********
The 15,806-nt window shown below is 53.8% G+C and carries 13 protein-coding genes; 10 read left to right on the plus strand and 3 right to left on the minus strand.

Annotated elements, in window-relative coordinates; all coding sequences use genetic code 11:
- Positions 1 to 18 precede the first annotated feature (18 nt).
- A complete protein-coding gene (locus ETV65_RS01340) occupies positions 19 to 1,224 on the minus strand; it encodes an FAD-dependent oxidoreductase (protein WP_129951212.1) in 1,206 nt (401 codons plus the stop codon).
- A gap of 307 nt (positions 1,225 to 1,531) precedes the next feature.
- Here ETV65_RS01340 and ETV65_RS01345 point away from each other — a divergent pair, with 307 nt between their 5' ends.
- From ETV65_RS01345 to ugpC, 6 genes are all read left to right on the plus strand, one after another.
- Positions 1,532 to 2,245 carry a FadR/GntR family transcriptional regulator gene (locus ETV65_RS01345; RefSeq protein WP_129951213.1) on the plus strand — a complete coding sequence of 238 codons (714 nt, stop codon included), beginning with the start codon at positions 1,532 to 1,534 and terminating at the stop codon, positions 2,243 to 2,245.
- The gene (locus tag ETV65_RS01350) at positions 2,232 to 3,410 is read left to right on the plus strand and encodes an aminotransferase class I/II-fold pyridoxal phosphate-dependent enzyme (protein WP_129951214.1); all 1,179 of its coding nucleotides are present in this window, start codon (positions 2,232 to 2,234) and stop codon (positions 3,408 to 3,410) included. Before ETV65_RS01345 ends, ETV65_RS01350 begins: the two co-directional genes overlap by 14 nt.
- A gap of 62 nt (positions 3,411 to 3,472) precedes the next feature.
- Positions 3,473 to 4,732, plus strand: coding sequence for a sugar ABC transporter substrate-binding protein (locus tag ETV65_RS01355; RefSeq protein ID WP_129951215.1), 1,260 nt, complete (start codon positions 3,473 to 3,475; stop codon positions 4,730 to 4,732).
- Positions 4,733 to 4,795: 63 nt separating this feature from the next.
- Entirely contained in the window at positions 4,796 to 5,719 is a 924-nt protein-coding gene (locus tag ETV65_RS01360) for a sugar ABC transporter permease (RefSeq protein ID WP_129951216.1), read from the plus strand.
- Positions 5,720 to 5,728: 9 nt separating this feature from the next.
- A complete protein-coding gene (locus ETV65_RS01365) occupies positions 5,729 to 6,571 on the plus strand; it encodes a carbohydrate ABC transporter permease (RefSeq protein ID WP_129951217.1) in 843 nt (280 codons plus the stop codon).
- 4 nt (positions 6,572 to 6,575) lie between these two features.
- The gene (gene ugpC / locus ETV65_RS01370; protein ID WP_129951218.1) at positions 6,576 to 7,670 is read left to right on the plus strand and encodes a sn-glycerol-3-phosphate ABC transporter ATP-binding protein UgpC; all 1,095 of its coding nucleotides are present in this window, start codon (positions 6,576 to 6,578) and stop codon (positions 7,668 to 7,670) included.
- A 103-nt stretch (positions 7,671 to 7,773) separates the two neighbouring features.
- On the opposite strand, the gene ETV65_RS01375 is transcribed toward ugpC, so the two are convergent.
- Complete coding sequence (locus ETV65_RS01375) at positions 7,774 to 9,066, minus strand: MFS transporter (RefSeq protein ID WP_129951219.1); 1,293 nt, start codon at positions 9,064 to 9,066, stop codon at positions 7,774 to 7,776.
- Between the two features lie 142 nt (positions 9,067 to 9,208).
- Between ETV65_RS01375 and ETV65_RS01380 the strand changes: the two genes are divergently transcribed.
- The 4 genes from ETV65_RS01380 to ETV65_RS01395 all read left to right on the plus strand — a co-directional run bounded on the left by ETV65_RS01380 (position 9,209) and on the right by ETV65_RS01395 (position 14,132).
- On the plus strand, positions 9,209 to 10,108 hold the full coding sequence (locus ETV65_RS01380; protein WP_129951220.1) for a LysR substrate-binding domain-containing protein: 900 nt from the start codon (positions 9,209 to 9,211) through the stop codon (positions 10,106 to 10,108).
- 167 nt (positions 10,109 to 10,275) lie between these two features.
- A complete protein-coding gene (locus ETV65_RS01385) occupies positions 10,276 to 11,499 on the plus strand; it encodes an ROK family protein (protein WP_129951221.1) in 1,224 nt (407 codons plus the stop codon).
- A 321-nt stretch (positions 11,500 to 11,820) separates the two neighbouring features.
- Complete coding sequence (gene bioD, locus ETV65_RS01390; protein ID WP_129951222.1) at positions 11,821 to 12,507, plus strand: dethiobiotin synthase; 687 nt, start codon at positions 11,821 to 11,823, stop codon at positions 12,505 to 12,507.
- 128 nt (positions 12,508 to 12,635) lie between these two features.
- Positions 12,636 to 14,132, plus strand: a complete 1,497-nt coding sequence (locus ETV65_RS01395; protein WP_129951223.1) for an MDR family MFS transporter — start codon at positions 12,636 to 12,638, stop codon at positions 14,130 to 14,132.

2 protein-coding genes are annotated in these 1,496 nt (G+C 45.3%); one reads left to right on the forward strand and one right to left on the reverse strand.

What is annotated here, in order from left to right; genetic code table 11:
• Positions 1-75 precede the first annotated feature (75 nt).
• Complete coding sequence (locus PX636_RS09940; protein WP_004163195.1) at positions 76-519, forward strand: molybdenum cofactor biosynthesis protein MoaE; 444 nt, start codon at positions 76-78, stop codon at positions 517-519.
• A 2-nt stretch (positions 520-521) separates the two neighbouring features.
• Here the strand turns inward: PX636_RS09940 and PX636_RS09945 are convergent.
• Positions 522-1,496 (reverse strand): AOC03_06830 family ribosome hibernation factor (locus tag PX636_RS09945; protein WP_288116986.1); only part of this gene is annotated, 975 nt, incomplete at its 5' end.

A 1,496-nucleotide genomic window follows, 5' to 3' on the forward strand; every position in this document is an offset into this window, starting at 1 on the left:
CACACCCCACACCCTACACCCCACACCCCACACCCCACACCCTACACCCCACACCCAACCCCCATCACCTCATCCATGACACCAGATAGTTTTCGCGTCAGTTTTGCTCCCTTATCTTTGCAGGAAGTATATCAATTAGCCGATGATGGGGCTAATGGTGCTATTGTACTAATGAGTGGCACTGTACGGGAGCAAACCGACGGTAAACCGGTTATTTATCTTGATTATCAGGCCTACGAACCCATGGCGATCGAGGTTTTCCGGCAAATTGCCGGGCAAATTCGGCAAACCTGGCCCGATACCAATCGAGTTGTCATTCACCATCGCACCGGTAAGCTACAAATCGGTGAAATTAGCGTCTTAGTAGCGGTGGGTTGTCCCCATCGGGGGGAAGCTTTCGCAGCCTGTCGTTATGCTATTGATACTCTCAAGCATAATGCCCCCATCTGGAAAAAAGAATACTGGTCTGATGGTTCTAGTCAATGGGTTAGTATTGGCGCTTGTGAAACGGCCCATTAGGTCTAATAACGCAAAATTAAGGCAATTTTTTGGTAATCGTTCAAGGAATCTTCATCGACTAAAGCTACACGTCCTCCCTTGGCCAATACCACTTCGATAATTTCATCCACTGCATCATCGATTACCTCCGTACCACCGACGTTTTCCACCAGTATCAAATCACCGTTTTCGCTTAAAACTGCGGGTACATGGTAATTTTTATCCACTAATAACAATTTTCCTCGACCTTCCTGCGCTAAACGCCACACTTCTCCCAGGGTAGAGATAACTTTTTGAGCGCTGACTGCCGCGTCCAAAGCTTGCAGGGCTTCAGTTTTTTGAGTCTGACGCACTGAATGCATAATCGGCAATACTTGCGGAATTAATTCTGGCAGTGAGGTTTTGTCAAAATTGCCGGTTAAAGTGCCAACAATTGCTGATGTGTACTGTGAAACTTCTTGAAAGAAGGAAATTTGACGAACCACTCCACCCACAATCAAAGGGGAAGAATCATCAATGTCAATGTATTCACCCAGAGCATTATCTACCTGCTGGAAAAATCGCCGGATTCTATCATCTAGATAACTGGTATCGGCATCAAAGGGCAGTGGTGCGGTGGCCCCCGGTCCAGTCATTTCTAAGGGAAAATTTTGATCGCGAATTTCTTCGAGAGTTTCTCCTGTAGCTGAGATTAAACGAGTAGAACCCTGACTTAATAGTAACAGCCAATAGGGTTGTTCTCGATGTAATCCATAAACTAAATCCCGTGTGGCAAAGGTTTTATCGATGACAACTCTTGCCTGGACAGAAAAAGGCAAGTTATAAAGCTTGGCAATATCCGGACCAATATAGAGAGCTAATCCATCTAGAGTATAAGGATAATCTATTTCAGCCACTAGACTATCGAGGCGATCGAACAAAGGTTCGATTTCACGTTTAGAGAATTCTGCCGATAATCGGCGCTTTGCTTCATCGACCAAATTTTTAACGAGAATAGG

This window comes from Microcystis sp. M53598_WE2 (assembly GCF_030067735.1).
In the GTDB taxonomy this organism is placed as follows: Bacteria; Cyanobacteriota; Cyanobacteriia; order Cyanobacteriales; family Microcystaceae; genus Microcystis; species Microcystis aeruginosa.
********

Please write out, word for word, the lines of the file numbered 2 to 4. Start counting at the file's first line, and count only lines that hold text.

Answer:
Annotated elements, in window-relative coordinates; all coding sequences use genetic code 11:
- Positions 1 to 18 precede the first annotated feature (18 nt).
- A complete protein-coding gene (locus ETV65_RS01340) occupies positions 19 to 1,224 on the minus strand; it encodes an FAD-dependent oxidoreductase (protein WP_129951212.1) in 1,206 nt (401 codons plus the stop codon).